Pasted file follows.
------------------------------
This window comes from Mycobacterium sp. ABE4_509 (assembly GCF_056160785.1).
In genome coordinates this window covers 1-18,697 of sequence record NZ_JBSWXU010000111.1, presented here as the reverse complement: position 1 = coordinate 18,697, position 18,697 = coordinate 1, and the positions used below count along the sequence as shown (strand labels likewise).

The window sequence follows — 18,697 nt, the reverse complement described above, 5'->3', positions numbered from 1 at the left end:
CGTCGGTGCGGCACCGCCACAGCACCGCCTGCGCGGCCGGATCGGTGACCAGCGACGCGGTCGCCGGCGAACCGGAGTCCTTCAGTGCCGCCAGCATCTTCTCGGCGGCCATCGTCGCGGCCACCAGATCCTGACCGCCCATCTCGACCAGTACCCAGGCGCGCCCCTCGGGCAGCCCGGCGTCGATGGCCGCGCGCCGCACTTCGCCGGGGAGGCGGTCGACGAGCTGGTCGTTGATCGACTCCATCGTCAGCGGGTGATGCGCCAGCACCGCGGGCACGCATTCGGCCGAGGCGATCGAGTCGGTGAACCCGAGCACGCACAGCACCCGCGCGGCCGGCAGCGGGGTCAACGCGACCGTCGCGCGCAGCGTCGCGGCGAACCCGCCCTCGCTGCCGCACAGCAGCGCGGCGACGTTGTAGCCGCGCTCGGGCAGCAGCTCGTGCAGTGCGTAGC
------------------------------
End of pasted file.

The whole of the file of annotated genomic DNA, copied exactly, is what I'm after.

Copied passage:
This window comes from Mycobacterium sp. ABE4_509 (assembly GCF_056160785.1).
In genome coordinates this window covers 1-18,697 of sequence record NZ_JBSWXU010000111.1, presented here as the reverse complement: position 1 = coordinate 18,697, position 18,697 = coordinate 1, and the positions used below count along the sequence as shown (strand labels likewise).

The window sequence follows — 18,697 nt, the reverse complement described above, 5'->3', positions numbered from 1 at the left end:
CGTCGGTGCGGCACCGCCACAGCACCGCCTGCGCGGCCGGATCGGTGACCAGCGACGCGGTCGCCGGCGAACCGGAGTCCTTCAGTGCCGCCAGCATCTTCTCGGCGGCCATCGTCGCGGCCACCAGATCCTGACCGCCCATCTCGACCAGTACCCAGGCGCGCCCCTCGGGCAGCCCGGCGTCGATGGCCGCGCGCCGCACTTCGCCGGGGAGGCGGTCGACGAGCTGGTCGTTGATCGACTCCATCGTCAGCGGGTGATGCGCCAGCACCGCGGGCACGCATTCGGCCGAGGCGATCGAGTCGGTGAACCCGAGCACGCACAGCACCCGCGCGGCCGGCAGCGGGGTCAACGCGACCGTCGCGCGCAGCGTCGCGGCGAACCCGCCCTCGCTGCCGCACAGCAGCGCGGCGACGTTGTAGCCGCGCTCGGGCAGCAGCTCGTGCAGTGCGTAGC